Pediatric history taking and examination | Seckel syndrome

Table of Contents

This guide covers Pediatric Short case history and examination for a Dysmorphic child with Seckel syndrome. Short cases have limited history but mainly highlight the findings of one system or one aspect. Conclusions must be drawn based on that.

Despite the short, history and examination time allotted to them, short cases are excellent in testing focused history and clinical examination skills. The post outlines a general approach to attempting a short case presentation in exams.


  • Age 7 months
  • Sex-Female
  • Date of admission xx/xx/xxxx

Chief Complaints

Attended clinics for follow-up. The infant is not gaining age-appropriate weight and height and has abnormal facies and is advised for follow-ups.

Many short cases in exams might not have been admitted for acute complaints but for planned follow-ups.

History of present Illness (HOPI)

Antenatal history

  • Uneventful progress of pregnancy
  • Appropriate weight gain throughout the pregnancy
  • Mother appropriately immunized for tetanus

Natal history

  • Normal vaginal delivery at district Hospital xxx on xx/xx/xxxx
  • Birth weight is 1.3 kg
  • has Cried immediately after birth and required only routine care.
  • No history suggestive of birth asphyxia
  • Dysmorphic features were found at birth (details in physical examination)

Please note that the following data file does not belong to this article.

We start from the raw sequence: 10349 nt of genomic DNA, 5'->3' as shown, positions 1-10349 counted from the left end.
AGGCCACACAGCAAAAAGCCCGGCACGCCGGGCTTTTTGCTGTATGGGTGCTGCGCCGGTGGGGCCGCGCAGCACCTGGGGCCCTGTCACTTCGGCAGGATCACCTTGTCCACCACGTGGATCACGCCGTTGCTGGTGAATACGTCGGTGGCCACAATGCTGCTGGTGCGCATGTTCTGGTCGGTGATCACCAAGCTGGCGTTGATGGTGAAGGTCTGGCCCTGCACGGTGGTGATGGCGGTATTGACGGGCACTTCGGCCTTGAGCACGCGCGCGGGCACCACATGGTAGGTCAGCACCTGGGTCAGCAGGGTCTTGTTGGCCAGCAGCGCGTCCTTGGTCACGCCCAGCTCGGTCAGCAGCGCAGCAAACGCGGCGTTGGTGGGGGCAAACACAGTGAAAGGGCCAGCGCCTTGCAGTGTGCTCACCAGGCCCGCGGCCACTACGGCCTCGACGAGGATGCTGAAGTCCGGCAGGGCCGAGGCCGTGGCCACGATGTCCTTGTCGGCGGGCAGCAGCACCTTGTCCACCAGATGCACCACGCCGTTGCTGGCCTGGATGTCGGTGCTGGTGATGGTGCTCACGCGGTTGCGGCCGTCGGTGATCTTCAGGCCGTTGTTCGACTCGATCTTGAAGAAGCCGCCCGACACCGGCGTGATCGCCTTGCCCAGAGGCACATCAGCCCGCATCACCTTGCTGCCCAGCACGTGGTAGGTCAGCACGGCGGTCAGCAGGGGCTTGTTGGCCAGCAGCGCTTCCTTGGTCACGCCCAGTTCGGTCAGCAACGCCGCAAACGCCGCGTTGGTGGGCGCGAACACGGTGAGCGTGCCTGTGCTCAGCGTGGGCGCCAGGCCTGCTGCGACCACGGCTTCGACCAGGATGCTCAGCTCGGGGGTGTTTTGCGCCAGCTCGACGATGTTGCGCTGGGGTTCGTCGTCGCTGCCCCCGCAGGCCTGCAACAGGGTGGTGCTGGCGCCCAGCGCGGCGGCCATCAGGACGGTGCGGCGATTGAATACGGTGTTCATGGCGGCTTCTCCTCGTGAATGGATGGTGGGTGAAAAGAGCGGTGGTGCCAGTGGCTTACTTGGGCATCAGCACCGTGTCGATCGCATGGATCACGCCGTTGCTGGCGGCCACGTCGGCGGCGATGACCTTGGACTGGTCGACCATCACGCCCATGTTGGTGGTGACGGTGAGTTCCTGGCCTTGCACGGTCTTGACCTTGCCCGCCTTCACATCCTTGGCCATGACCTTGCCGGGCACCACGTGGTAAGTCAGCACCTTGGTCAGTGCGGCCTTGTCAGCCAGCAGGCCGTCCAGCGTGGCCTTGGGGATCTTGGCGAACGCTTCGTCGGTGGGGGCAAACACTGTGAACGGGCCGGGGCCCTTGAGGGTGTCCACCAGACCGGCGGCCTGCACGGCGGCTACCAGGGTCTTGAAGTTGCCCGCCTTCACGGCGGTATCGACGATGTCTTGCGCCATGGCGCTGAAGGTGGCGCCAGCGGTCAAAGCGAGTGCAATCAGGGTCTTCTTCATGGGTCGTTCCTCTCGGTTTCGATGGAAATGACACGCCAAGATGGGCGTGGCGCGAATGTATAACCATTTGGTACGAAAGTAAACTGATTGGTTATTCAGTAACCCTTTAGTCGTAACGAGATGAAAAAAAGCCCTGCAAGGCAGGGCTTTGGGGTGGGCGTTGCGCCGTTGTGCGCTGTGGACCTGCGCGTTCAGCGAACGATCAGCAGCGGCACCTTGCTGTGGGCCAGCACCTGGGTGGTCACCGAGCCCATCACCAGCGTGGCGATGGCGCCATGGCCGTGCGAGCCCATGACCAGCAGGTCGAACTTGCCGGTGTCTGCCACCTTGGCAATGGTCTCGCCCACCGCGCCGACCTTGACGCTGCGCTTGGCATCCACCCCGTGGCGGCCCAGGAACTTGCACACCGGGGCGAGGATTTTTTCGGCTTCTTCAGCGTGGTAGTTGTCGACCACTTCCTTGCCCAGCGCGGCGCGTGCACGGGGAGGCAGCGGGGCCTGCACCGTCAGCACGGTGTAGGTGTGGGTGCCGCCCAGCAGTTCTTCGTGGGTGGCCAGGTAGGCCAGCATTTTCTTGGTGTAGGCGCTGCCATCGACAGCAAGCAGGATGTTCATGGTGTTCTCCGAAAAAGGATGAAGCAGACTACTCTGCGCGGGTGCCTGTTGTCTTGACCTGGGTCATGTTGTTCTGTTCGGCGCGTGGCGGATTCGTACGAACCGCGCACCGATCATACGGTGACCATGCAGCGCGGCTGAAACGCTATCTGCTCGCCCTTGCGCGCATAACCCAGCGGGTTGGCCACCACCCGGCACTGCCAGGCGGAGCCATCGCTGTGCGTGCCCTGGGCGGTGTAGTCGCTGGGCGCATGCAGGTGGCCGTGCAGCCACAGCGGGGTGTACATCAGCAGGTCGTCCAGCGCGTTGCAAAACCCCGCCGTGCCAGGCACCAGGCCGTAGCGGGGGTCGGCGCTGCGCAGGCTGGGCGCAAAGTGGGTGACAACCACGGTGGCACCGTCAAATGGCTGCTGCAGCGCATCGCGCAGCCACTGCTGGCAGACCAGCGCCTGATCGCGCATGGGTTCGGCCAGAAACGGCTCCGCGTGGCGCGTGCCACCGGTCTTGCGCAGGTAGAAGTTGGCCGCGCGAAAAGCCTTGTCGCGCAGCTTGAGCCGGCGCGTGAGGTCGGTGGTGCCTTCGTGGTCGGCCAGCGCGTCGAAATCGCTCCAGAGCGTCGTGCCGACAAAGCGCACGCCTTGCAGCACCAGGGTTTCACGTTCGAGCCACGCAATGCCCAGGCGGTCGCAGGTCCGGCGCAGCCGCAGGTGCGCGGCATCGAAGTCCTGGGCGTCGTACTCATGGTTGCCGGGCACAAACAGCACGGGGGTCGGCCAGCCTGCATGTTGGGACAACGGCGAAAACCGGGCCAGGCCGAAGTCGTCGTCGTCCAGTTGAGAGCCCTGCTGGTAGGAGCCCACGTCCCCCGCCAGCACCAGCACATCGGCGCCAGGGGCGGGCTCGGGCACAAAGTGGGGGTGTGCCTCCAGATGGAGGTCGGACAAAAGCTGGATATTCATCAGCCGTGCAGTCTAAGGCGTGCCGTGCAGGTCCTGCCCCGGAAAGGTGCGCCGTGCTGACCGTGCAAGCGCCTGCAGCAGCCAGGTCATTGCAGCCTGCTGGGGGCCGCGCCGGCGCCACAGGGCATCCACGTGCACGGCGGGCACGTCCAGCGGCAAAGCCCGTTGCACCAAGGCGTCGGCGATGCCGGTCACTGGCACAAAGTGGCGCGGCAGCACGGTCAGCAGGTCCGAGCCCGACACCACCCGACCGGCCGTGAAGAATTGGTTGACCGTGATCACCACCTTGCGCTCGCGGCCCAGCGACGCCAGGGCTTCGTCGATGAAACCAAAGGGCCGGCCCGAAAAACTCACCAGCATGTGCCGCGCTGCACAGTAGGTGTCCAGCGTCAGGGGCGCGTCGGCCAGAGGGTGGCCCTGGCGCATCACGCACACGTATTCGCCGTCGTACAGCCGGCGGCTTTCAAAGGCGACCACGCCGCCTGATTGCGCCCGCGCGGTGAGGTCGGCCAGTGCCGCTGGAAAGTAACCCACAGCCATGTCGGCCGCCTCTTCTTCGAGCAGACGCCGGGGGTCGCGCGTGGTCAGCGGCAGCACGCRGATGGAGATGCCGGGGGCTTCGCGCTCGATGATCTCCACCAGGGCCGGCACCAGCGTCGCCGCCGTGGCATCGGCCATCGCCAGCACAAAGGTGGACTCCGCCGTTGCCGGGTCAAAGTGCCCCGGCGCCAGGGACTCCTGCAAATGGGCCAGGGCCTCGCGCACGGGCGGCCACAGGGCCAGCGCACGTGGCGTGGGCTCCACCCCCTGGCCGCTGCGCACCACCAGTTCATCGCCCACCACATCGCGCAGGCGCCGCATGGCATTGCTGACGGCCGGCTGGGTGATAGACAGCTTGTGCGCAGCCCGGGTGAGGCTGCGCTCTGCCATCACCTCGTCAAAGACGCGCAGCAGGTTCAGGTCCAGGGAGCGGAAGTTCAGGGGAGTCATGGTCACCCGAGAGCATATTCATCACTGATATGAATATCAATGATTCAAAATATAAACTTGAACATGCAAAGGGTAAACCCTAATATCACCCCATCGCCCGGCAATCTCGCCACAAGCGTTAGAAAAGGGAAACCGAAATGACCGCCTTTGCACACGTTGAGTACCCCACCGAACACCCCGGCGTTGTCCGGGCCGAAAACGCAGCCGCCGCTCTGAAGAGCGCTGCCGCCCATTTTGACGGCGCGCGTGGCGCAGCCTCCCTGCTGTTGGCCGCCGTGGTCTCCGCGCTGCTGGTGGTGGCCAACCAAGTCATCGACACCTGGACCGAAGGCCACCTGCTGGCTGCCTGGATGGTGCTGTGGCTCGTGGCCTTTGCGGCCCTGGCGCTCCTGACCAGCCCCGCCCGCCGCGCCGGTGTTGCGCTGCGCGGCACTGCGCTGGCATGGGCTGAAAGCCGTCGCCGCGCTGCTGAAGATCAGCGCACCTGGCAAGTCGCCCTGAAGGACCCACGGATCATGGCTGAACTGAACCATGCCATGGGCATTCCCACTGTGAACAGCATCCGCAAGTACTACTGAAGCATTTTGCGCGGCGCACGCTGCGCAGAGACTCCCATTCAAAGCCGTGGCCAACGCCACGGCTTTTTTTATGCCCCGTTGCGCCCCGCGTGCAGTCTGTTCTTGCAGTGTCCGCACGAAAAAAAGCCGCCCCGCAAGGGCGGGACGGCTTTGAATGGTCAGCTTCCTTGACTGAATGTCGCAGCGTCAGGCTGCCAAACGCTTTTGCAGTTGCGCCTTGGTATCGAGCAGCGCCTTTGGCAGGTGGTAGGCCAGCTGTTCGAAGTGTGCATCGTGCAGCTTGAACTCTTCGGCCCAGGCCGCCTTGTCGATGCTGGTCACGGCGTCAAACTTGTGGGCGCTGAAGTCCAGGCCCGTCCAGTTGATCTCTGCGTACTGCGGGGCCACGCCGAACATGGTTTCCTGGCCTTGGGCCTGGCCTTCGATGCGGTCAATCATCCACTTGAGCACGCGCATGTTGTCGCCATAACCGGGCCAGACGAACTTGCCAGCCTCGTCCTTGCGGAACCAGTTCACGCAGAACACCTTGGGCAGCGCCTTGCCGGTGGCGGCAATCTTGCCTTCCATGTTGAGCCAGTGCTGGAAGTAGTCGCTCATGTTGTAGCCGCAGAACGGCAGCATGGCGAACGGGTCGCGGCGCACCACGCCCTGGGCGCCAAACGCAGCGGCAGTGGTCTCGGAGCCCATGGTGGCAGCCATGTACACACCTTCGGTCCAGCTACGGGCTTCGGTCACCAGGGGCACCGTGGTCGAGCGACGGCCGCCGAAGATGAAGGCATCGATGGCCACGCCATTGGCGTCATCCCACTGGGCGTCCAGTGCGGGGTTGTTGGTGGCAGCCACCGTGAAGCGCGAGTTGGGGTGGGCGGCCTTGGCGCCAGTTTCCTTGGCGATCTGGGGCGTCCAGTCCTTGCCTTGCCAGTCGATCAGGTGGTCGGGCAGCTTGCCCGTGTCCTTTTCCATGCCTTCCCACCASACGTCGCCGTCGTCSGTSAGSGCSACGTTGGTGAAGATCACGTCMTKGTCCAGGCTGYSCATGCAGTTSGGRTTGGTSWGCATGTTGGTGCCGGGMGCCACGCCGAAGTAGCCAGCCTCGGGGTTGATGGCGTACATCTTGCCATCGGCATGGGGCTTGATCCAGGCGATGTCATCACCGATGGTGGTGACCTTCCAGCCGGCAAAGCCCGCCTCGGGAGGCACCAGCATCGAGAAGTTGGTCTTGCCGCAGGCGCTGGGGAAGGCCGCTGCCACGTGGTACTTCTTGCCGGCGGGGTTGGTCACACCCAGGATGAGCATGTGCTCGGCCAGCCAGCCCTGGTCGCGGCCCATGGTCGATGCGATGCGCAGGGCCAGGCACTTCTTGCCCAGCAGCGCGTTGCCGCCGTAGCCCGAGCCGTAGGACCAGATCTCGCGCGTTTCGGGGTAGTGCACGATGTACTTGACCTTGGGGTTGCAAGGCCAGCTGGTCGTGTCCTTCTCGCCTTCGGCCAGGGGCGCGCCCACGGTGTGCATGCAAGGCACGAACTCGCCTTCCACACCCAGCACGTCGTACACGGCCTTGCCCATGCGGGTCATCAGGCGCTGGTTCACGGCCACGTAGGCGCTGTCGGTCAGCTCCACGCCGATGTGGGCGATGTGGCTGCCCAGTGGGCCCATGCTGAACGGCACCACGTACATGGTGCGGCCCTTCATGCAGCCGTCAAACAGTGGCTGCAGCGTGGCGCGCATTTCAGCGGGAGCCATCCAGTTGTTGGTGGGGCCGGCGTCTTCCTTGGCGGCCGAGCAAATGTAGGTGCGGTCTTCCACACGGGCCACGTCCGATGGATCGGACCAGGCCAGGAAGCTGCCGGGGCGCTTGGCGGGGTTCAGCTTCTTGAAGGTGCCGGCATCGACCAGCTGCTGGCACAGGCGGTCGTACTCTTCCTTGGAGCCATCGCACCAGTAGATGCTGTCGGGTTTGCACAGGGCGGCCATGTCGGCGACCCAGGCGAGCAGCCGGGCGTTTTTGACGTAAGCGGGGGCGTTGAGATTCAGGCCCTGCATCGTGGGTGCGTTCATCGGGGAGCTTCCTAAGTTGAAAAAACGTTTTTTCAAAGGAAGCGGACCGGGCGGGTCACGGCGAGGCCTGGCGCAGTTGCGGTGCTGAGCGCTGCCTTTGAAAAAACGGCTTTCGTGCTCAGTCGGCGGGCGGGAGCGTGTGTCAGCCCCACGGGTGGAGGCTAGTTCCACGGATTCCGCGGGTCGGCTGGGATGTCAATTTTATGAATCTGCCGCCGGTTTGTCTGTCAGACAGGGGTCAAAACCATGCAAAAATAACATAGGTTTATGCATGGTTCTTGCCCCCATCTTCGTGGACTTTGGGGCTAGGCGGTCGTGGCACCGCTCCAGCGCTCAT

Negative history

  • No history of any medicine or drug intake during pregnancy
  • No history of seizures, TB, DM, or hypertension in the mother
  • No history of consanguinity
  • No history of previous abortion/stillbirth

Family history

  • No history of relevant illnesses in the father or immediate family members

Feeding history

EBM with top milk with Katori & spoon

Treatment history

  • Admitted on 2ndday of life for IUGR
  • Hospitalized for 14 days, treated for sepsis
  • Is on regular follow-ups, and being given vitamin supplements.

Developmental history

  • Social smile- 3 months
  • Head control - 4 ½ months
  • Rolling over- 5 months
  • Bisyllable - 6 ½ months

Conclusion- Development seems more or less appropriate for the age. Will need more details and clinical notes from the previous follow-up.

Physical examination Findings

General Examination

  • Clinically Term, dull but looking around
  • Normothermic
  • HR- 118/min
  • RR 46/min
  • CRT 3 secs


  • Weight is 2.950kg{3rdpercentile}
  • Length 50 cm{ 3rdpercentile}
  • OFC 31.5 cm { 3rdpercentile}
  • CC 32.5cm
  • US to LS ratio -

Conclusion- Severe malnutrition. Severely wasted and stunted according to IAP criteria with proportionate short stature